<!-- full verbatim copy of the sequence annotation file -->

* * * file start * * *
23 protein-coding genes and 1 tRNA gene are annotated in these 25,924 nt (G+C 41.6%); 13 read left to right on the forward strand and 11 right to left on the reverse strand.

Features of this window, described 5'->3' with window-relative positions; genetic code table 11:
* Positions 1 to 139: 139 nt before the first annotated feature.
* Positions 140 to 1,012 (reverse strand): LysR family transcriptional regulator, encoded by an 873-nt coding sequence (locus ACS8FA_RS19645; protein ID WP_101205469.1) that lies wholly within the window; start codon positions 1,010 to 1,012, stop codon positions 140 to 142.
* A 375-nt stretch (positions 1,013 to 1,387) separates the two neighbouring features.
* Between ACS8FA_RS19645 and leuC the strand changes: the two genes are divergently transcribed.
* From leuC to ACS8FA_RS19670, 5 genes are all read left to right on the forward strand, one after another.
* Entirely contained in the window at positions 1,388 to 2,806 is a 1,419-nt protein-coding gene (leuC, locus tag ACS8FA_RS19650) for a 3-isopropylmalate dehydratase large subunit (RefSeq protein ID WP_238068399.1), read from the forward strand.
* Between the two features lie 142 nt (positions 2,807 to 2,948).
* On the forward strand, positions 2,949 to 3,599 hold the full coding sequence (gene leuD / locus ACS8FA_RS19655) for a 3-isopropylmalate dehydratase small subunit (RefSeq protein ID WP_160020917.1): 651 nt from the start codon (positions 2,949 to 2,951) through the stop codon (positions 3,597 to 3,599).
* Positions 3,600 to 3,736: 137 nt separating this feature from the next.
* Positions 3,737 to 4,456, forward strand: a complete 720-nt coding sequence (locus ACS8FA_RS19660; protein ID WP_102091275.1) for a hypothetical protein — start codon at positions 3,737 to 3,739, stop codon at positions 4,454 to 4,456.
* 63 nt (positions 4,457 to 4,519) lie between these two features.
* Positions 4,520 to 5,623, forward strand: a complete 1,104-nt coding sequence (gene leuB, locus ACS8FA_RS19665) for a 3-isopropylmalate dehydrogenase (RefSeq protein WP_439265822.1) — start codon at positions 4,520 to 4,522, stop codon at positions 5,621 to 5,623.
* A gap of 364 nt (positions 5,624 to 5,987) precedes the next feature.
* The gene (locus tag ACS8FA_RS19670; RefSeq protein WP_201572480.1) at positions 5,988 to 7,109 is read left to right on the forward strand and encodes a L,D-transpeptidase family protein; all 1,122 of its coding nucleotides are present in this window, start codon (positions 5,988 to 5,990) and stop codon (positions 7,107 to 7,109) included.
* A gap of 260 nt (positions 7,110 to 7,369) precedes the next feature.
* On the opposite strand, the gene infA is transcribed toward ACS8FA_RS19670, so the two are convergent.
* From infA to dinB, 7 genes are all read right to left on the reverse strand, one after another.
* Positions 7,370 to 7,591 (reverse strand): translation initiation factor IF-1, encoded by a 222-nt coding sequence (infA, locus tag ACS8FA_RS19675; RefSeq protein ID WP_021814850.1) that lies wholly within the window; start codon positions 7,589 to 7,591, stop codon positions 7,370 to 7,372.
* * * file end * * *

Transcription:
23 protein-coding genes and 1 tRNA gene are annotated in these 25,924 nt (G+C 41.6%); 13 read left to right on the forward strand and 11 right to left on the reverse strand.

Features of this window, described 5'->3' with window-relative positions; genetic code table 11:
* Positions 1 to 139: 139 nt before the first annotated feature.
* Positions 140 to 1,012 (reverse strand): LysR family transcriptional regulator, encoded by an 873-nt coding sequence (locus ACS8FA_RS19645; protein ID WP_101205469.1) that lies wholly within the window; start codon positions 1,010 to 1,012, stop codon positions 140 to 142.
* A 375-nt stretch (positions 1,013 to 1,387) separates the two neighbouring features.
* Between ACS8FA_RS19645 and leuC the strand changes: the two genes are divergently transcribed.
* From leuC to ACS8FA_RS19670, 5 genes are all read left to right on the forward strand, one after another.
* Entirely contained in the window at positions 1,388 to 2,806 is a 1,419-nt protein-coding gene (leuC, locus tag ACS8FA_RS19650) for a 3-isopropylmalate dehydratase large subunit (RefSeq protein ID WP_238068399.1), read from the forward strand.
* Between the two features lie 142 nt (positions 2,807 to 2,948).
* On the forward strand, positions 2,949 to 3,599 hold the full coding sequence (gene leuD / locus ACS8FA_RS19655) for a 3-isopropylmalate dehydratase small subunit (RefSeq protein ID WP_160020917.1): 651 nt from the start codon (positions 2,949 to 2,951) through the stop codon (positions 3,597 to 3,599).
* Positions 3,600 to 3,736: 137 nt separating this feature from the next.
* Positions 3,737 to 4,456, forward strand: a complete 720-nt coding sequence (locus ACS8FA_RS19660; protein ID WP_102091275.1) for a hypothetical protein — start codon at positions 3,737 to 3,739, stop codon at positions 4,454 to 4,456.
* 63 nt (positions 4,457 to 4,519) lie between these two features.
* Positions 4,520 to 5,623, forward strand: a complete 1,104-nt coding sequence (gene leuB, locus ACS8FA_RS19665) for a 3-isopropylmalate dehydrogenase (RefSeq protein WP_439265822.1) — start codon at positions 4,520 to 4,522, stop codon at positions 5,621 to 5,623.
* A gap of 364 nt (positions 5,624 to 5,987) precedes the next feature.
* The gene (locus tag ACS8FA_RS19670; RefSeq protein WP_201572480.1) at positions 5,988 to 7,109 is read left to right on the forward strand and encodes a L,D-transpeptidase family protein; all 1,122 of its coding nucleotides are present in this window, start codon (positions 5,988 to 5,990) and stop codon (positions 7,107 to 7,109) included.
* A gap of 260 nt (positions 7,110 to 7,369) precedes the next feature.
* On the opposite strand, the gene infA is transcribed toward ACS8FA_RS19670, so the two are convergent.
* From infA to dinB, 7 genes are all read right to left on the reverse strand, one after another.
* Positions 7,370 to 7,591 (reverse strand): translation initiation factor IF-1, encoded by a 222-nt coding sequence (infA, locus tag ACS8FA_RS19675; RefSeq protein ID WP_021814850.1) that lies wholly within the window; start codon positions 7,589 to 7,591, stop codon positions 7,370 to 7,372.